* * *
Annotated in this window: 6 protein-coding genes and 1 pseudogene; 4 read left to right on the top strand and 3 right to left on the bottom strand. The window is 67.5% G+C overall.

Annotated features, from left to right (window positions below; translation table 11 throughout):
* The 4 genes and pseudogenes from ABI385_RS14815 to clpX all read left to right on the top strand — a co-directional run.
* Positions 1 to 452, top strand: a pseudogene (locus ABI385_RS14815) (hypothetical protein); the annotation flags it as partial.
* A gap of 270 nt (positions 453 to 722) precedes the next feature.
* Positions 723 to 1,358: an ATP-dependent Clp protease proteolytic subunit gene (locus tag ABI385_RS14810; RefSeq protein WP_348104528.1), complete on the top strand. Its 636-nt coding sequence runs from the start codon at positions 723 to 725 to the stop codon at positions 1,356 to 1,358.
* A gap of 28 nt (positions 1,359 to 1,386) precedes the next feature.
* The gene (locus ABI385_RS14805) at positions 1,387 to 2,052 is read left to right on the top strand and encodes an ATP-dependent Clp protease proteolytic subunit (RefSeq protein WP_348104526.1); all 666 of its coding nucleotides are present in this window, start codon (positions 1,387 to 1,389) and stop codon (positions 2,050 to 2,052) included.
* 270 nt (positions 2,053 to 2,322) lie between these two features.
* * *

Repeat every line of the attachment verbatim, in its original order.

Annotated in this window: 6 protein-coding genes and 1 pseudogene; 4 read left to right on the top strand and 3 right to left on the bottom strand. The window is 67.5% G+C overall.

Annotated features, from left to right (window positions below; translation table 11 throughout):
* The 4 genes and pseudogenes from ABI385_RS14815 to clpX all read left to right on the top strand — a co-directional run.
* Positions 1 to 452, top strand: a pseudogene (locus ABI385_RS14815) (hypothetical protein); the annotation flags it as partial.
* A gap of 270 nt (positions 453 to 722) precedes the next feature.
* Positions 723 to 1,358: an ATP-dependent Clp protease proteolytic subunit gene (locus tag ABI385_RS14810; RefSeq protein WP_348104528.1), complete on the top strand. Its 636-nt coding sequence runs from the start codon at positions 723 to 725 to the stop codon at positions 1,356 to 1,358.
* A gap of 28 nt (positions 1,359 to 1,386) precedes the next feature.
* The gene (locus ABI385_RS14805) at positions 1,387 to 2,052 is read left to right on the top strand and encodes an ATP-dependent Clp protease proteolytic subunit (RefSeq protein WP_348104526.1); all 666 of its coding nucleotides are present in this window, start codon (positions 1,387 to 1,389) and stop codon (positions 2,050 to 2,052) included.
* 270 nt (positions 2,053 to 2,322) lie between these two features.